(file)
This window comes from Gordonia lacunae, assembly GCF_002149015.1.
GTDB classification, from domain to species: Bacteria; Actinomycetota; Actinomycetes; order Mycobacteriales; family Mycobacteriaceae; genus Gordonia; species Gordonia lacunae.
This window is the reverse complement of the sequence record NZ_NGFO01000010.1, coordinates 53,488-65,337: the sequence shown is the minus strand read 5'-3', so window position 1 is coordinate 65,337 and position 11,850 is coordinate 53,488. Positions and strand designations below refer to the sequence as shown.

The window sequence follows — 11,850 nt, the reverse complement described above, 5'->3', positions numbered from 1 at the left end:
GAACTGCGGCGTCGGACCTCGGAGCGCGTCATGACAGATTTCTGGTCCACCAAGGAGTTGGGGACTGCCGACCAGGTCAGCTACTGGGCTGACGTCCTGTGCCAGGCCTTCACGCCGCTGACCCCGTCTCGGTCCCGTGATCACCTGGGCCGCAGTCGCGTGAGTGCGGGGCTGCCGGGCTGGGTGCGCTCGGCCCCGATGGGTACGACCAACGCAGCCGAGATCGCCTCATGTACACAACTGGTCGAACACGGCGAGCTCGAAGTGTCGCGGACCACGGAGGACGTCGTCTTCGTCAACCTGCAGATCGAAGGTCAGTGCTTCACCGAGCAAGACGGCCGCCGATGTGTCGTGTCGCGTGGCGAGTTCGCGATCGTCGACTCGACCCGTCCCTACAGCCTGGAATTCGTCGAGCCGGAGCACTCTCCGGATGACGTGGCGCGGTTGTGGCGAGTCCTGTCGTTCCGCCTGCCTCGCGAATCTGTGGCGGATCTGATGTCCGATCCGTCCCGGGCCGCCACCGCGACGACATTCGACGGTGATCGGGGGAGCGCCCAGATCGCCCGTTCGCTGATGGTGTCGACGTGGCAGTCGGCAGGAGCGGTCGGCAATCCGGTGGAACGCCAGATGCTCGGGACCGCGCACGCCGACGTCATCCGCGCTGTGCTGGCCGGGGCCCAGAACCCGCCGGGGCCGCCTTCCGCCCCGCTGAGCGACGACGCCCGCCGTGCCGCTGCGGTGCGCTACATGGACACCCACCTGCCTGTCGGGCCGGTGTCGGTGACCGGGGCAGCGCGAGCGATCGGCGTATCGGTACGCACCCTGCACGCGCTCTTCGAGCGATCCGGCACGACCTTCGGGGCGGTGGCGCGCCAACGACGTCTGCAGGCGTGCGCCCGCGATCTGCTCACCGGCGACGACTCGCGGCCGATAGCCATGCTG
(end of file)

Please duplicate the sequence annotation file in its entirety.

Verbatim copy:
This window comes from Gordonia lacunae, assembly GCF_002149015.1.
GTDB classification, from domain to species: Bacteria; Actinomycetota; Actinomycetes; order Mycobacteriales; family Mycobacteriaceae; genus Gordonia; species Gordonia lacunae.
This window is the reverse complement of the sequence record NZ_NGFO01000010.1, coordinates 53,488-65,337: the sequence shown is the minus strand read 5'-3', so window position 1 is coordinate 65,337 and position 11,850 is coordinate 53,488. Positions and strand designations below refer to the sequence as shown.

The window sequence follows — 11,850 nt, the reverse complement described above, 5'->3', positions numbered from 1 at the left end:
GAACTGCGGCGTCGGACCTCGGAGCGCGTCATGACAGATTTCTGGTCCACCAAGGAGTTGGGGACTGCCGACCAGGTCAGCTACTGGGCTGACGTCCTGTGCCAGGCCTTCACGCCGCTGACCCCGTCTCGGTCCCGTGATCACCTGGGCCGCAGTCGCGTGAGTGCGGGGCTGCCGGGCTGGGTGCGCTCGGCCCCGATGGGTACGACCAACGCAGCCGAGATCGCCTCATGTACACAACTGGTCGAACACGGCGAGCTCGAAGTGTCGCGGACCACGGAGGACGTCGTCTTCGTCAACCTGCAGATCGAAGGTCAGTGCTTCACCGAGCAAGACGGCCGCCGATGTGTCGTGTCGCGTGGCGAGTTCGCGATCGTCGACTCGACCCGTCCCTACAGCCTGGAATTCGTCGAGCCGGAGCACTCTCCGGATGACGTGGCGCGGTTGTGGCGAGTCCTGTCGTTCCGCCTGCCTCGCGAATCTGTGGCGGATCTGATGTCCGATCCGTCCCGGGCCGCCACCGCGACGACATTCGACGGTGATCGGGGGAGCGCCCAGATCGCCCGTTCGCTGATGGTGTCGACGTGGCAGTCGGCAGGAGCGGTCGGCAATCCGGTGGAACGCCAGATGCTCGGGACCGCGCACGCCGACGTCATCCGCGCTGTGCTGGCCGGGGCCCAGAACCCGCCGGGGCCGCCTTCCGCCCCGCTGAGCGACGACGCCCGCCGTGCCGCTGCGGTGCGCTACATGGACACCCACCTGCCTGTCGGGCCGGTGTCGGTGACCGGGGCAGCGCGAGCGATCGGCGTATCGGTACGCACCCTGCACGCGCTCTTCGAGCGATCCGGCACGACCTTCGGGGCGGTGGCGCGCCAACGACGTCTGCAGGCGTGCGCCCGCGATCTGCTCACCGGCGACGACTCGCGGCCGATAGCCATGCTG